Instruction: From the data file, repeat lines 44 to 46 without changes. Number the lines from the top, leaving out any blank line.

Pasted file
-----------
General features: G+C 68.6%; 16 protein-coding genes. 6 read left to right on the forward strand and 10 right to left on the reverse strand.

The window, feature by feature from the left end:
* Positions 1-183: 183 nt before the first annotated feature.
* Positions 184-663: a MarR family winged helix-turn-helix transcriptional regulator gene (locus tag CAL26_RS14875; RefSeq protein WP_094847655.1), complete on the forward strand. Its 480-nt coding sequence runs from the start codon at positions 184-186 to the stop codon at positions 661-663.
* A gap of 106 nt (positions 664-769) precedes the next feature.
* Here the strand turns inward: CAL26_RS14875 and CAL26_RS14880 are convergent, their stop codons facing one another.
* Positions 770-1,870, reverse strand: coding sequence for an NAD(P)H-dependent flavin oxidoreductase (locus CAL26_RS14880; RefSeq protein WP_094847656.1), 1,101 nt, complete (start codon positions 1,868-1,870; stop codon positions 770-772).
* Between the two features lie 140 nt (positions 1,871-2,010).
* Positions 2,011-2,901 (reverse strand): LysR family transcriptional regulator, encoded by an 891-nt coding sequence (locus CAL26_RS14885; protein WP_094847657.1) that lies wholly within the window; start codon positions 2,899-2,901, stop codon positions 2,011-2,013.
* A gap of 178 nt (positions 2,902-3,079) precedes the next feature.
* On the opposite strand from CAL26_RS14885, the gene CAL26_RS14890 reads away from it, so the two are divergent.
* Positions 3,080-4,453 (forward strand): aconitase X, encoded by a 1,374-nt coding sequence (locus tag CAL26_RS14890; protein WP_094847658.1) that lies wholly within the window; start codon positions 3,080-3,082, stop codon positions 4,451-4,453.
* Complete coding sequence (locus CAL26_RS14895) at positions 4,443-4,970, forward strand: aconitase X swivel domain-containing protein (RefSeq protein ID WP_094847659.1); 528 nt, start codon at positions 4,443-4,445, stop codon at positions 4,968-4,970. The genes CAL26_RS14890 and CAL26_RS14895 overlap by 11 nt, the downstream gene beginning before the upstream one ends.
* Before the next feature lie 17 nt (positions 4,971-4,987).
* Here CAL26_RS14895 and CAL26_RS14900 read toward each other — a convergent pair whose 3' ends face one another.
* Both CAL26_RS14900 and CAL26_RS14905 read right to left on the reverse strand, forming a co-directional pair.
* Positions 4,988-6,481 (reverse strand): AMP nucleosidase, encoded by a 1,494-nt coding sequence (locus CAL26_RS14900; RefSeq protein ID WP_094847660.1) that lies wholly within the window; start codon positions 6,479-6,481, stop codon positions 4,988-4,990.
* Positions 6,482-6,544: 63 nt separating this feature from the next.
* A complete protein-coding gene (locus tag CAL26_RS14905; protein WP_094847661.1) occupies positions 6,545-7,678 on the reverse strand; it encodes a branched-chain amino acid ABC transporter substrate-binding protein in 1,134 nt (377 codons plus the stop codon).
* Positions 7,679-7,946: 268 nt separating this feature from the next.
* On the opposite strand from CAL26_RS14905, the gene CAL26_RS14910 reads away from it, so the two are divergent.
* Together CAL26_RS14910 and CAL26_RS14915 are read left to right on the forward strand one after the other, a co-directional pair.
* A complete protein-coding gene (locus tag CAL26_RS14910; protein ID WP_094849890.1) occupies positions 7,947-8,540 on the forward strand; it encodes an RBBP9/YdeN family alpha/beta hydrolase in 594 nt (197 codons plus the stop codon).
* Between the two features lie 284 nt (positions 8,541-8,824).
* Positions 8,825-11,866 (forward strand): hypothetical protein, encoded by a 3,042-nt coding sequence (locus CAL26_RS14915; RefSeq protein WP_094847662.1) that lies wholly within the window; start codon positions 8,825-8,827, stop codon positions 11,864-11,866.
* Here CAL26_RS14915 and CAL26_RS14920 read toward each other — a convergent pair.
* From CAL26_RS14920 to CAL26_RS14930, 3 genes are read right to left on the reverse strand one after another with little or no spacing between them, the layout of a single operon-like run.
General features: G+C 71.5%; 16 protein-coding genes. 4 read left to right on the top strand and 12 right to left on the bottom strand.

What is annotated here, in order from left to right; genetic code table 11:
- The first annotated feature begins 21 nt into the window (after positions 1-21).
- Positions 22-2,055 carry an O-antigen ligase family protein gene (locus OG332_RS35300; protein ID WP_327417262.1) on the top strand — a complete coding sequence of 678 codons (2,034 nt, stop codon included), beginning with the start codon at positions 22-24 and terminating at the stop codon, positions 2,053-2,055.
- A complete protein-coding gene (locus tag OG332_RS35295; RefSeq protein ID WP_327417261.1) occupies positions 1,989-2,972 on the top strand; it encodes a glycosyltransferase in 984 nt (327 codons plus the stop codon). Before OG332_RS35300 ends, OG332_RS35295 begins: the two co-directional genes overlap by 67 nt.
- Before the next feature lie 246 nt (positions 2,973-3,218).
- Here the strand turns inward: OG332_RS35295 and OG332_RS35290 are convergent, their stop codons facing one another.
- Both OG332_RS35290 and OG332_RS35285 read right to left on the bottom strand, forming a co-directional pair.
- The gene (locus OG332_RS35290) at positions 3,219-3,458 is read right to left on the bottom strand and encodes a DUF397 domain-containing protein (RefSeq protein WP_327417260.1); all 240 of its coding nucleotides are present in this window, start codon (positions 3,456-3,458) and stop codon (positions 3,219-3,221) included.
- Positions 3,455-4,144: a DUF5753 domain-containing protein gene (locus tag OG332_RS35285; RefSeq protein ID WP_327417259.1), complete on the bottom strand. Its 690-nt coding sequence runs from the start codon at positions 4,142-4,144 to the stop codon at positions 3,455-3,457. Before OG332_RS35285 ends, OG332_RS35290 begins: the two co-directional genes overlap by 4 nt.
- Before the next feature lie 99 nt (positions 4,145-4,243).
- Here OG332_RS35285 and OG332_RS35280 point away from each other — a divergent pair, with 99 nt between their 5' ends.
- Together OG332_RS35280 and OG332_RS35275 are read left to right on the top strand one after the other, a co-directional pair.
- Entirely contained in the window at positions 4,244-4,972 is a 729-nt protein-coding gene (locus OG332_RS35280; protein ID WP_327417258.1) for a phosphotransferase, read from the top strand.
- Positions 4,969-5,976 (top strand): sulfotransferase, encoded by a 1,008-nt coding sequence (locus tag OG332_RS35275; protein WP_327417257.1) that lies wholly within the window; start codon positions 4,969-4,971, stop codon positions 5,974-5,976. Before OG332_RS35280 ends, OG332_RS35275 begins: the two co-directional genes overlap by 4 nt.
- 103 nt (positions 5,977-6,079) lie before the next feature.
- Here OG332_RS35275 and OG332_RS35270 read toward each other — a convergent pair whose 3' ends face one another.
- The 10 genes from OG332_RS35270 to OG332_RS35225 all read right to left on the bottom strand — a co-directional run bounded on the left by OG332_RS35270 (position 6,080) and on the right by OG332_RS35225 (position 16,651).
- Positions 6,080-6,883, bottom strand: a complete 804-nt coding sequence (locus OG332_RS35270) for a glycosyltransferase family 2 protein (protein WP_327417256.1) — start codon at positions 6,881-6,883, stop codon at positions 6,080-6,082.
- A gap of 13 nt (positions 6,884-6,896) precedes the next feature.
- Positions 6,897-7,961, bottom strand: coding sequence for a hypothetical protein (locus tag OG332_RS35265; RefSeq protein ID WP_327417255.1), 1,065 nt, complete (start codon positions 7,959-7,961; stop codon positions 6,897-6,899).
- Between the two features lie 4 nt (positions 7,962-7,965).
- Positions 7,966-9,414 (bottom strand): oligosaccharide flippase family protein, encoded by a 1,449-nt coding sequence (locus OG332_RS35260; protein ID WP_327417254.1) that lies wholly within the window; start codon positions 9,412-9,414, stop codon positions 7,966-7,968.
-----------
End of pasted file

- Here OG332_RS35275 and OG332_RS35270 read toward each other — a convergent pair whose 3' ends face one another.
- The 10 genes from OG332_RS35270 to OG332_RS35225 all read right to left on the bottom strand — a co-directional run bounded on the left by OG332_RS35270 (position 6,080) and on the right by OG332_RS35225 (position 16,651).
- Positions 6,080-6,883, bottom strand: a complete 804-nt coding sequence (locus OG332_RS35270) for a glycosyltransferase family 2 protein (protein WP_327417256.1) — start codon at positions 6,881-6,883, stop codon at positions 6,080-6,082.